DOD: Budget will support performance pay
- By Wade-Hahn Chan
- Sep 20, 2006
Congressional leaders are concerned that the Defense Department may not have enough money to provide merit pay increases as envisioned under the department's new personnel system.
A key tenet of the National Security Personnel System is that top performers should be rewarded beyond the government's standard pay scale. But such increases could be difficult if agencies have not built them into their budgets.
"Pay for performance has a hollow ring to it if you can’t get additional compensation, if the money isn’t there,” said Sen. Susan Collins (R-Maine), chairman of the Senate Homeland Security and Governmental Affairs Committee.
This is a familiar scenario, said Sen. George Voinovich (R-Ohio). "Too often we ask agencies to do the job, but we don't give them the money to get the job done," he said. Voinovich previously introduced legislation to begin annual evaluations of federal employees in anticipation of a governmentwide pay-for-performance system.
But Deputy Defense Secretary Gordon England said there was no cause for concern.
"We do not have a budget issue,” he said. "We’re fully funding all aspects of this program.”
England said that agency was committed to funding NSPS and insisted that expenditures for the pay system currently “track with expectations.”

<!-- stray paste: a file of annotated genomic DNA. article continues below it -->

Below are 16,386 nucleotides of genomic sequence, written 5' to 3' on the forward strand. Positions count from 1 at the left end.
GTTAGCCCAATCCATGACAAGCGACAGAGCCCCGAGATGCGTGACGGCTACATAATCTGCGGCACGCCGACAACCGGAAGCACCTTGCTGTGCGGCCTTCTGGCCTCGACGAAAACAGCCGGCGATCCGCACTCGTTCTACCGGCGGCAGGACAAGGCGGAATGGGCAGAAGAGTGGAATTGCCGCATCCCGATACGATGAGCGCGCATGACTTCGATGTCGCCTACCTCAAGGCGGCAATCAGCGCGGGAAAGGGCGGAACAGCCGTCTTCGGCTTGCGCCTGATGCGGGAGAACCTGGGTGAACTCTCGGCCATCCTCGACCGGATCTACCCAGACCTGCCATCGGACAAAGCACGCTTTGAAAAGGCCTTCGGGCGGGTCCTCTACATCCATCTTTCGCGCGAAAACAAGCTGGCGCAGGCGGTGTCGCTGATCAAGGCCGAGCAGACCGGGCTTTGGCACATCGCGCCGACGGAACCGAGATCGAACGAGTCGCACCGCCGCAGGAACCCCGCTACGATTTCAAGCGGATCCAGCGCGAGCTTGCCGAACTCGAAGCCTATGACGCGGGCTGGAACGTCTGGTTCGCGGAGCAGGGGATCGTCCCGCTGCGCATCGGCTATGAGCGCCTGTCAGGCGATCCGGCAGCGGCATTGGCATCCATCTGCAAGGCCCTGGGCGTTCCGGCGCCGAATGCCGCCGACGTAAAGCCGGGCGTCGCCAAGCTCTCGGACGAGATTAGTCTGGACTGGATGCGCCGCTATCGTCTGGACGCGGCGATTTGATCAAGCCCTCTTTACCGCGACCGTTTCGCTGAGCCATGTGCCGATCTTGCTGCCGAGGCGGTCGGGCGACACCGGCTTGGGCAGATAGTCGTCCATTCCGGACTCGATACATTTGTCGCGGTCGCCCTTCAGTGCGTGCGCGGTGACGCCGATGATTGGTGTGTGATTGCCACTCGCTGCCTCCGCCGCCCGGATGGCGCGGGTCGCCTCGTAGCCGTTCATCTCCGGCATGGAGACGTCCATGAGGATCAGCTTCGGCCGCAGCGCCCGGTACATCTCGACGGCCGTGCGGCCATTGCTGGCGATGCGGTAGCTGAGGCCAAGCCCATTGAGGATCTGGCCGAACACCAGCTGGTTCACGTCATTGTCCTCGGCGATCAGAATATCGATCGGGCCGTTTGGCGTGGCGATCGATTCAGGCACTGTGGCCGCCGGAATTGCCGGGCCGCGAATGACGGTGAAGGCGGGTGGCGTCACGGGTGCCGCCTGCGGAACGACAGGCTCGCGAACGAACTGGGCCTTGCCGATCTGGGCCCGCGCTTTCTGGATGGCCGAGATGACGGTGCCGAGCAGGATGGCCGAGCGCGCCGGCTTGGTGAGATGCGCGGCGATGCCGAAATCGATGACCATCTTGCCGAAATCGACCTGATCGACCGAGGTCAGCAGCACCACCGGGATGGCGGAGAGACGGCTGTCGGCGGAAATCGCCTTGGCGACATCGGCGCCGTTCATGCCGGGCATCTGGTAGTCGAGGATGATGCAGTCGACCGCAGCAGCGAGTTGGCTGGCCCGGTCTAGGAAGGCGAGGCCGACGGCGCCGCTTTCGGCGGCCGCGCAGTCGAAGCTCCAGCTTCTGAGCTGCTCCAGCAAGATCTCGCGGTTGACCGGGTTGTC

Darryl Perkinson, national president of the Federal Managers Association, emphasized the importance of proper funding.
"The replacement of the standard general schedule pay system with a proposed pay banding system creates a devastating problem" if Congress does not appropriate enough money, Perkinson said. “The integrity of pay for performance will be severely hindered if all high performers are not rewarded accordingly.”
Funding has been a problem with other pay-for-performance initiatives.
A recent pilot program at the Bureau of Alcohol, Tobacco, Firearms and Explosives ran into problems when agency officials were unable to award base-pay increases to all deserving employees. The ATF ended up switching to a combination of lump-sum payments and base-pay increases for participants, violating a deal negotiated with the union.